Disarmament Insight


Friday, 23 June 2017

Nuclear Weapons Prohibition Negotiations

UNIDIR side-event on 22 June 2017, Conference Room 1, at United Nations Headquarters during negotiations on a Nuclear Weapon Prohibition Treaty:  

Remarks by Tim Caughley introducing UNIDIR publication ‘Negotiation of a Nuclear Weapons Prohibition Treaty: Nuts and Bolts of theBan’. The negotiation’s formal title is ‘United Nations Conference to negotiate a legally binding instrument to prohibit nuclear weapons, leading towards their total elimination’.

The first of these two papers deals with a large number—but not all—of the draft articles in the Conference President’s first draft of a nuclear weapon prohibition treaty or convention.
I’m going to use ‘treaty’ and ‘convention’ interchangeably because, as legally-binding agreements or instruments under international law, treaties and conventions have equal legal effect despite views expressed to the contrary during the negotiations: point number one.
Point number two: Since that paper was written and placed on line at the beginning of this session on 15 June 2017, the negotiations in this room have come quite a long way. The paper remains relevant, though, because it focused on the issues rather more than on the wording of the draft treaty.
My third point is about the lens through which we viewed the President’s first draft of the treaty. This, I would describe, as ‘principle meets pragmatism’. Or, as better expressed by Ms Izumi Nakamitsu, the United Nations High Representativefor Disarmament Affairs at the opening of this session of the Conference on 15 June: ‘legally sound, technically accurate, and politically wise’.
This leads me to point number four. The prohibition convention is not intended to provide a comprehensive treatment of verified dismantlement and elimination of nuclear armaments as envisaged in the ‘Model Convention’ put forward in the Conference on Disarmament and United Nations originally 20 years ago by Costa Rica and Malaysia.
Three weeks in which to negotiate a comprehensive agreement would not be nearly enough. There have been occasions during the past few days when I have felt that ambitions voiced here would have been more appropriate to a comprehensive convention than to a mere prohibition. I make this point for two reasons:
- One, to take issue with a related point implicit in some interventions that a credible outcome to these negotiations cannot be achieved in three weeks. It can. A prohibition treaty can be both succinct and aspirational.
- This is related to the second reason. — As was foreshadowed in the President’s first draft—and as has become clearer during these negotiations—a prohibition treaty offers in part a framework of sorts for future developments.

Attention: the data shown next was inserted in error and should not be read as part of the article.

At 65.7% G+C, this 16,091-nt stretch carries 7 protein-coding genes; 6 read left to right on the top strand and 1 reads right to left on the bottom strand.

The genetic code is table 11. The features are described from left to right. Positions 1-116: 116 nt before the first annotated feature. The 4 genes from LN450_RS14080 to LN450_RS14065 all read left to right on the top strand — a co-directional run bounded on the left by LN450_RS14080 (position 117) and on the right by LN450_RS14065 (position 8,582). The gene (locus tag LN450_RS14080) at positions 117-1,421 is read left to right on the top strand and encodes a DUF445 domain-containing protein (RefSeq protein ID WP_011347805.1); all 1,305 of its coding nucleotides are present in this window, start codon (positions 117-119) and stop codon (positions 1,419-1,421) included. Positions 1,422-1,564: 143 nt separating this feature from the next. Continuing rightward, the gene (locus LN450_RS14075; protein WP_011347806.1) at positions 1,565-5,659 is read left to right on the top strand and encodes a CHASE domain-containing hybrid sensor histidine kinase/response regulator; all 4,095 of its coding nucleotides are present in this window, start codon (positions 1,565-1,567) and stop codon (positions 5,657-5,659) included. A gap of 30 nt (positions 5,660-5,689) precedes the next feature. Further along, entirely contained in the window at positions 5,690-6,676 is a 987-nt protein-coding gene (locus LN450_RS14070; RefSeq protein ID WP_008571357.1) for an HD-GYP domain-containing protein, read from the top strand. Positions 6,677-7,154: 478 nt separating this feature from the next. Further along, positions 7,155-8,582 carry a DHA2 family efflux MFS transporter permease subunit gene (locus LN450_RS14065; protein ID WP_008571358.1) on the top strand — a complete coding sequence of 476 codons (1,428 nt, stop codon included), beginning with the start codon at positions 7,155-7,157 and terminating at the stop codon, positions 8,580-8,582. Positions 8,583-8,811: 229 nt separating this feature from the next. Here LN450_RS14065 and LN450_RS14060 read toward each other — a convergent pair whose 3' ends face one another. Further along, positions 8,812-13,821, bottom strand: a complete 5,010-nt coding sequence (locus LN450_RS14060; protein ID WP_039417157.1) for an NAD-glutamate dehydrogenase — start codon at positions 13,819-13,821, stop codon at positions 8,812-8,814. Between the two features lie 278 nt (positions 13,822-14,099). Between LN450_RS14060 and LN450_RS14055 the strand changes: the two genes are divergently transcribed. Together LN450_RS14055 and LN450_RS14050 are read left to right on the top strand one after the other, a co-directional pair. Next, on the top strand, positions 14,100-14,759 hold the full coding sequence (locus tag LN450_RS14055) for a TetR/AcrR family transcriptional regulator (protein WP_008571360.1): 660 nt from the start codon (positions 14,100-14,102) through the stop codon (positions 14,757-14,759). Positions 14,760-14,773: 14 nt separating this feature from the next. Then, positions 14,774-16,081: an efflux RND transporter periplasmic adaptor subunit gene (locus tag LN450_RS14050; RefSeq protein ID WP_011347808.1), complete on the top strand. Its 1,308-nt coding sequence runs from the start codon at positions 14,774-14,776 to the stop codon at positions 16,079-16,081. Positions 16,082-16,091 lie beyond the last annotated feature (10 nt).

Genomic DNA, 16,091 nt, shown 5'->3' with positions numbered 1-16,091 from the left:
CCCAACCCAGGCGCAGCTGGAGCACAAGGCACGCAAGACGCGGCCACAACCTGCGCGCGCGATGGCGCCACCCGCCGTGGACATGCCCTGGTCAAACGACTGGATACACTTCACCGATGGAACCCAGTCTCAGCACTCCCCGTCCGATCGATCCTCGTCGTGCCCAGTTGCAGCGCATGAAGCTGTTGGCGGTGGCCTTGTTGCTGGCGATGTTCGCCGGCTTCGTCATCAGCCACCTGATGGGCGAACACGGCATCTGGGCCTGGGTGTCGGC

These developments include, for example,
- the addition of protocols (another type of binding agreement) by which nuclear-armed states can join the prohibition convention (as discussed in the second paper of this UNIDIR publication); and
- decisions taken by States Parties at their regular meetings or Review Conferences.
In other words, the treaty can recognize and provide for second generation issues recognizing that as Ireland explained: ‘we cannot see into the future, we can only allow for it’. As UNIDIR notes in our paper, the level of ambition of the treaty needs to be tempered by this reality. Ideally though, matters that are to be left for further treatment will be described as clearly as possible in the final text for the future guidance of States Parties. Nonetheless, the mandate for meetings of States Parties should not be a straitjacket, but contain a reasonable degree of flexibility, a point stressed by Sweden among others.
This leads me to my fifth and sixth points.  Point number five is that the preamble will, of, course, provide fundamental context—the treaty’s so-called object and purpose—by way of direction for States Parties down the track. But to me, this does not mean that the Preamble should be the proverbial Christmas tree—all bells and whistles. It should on the contrary be short, succinct and to the point. The clearer it is, the better will be the foundation for dealing with second generation issues,
Relatedly, (point six) the treaty as a whole needs to be very clear about its relationship with other relevant agreements, principally the Non-Proliferation Treaty (NPT) and the non-proliferation regime, Nuclear Weapon Free Zone Treaties, and the Comprehensive Test Ban Treaty and its verification arm. The prohibition convention needs to sit comfortably as one among a number of elements leading ultimately to the elimination of nuclear weapons (as contemplated in the title to this conference and the United Nations General Assembly Resolution that established it).
Obviously the NPT, as such a widely subscribed treaty, deserves greatest care in such an act of alignment.  This is not only because of its near universal status, but also because of the sensitivity of nuclear weapons-possessing States not party to it to the manner in which the NPT is referenced, for instance, in United Nations General Assembly Resolutions.
In the final analysis, the effectiveness of the prohibition treaty will be measured by its success in eventually securing the commitment of all States not to possess or use nuclear weapons. The prohibition treaty truly needs to provide a framework under which all States are able to join sooner or later thereby preserving the post-dismantlement era as a nuclear weapon free one. And I’ll stop there.
Tim Caughley
Resident Senior Fellow, UNIDIR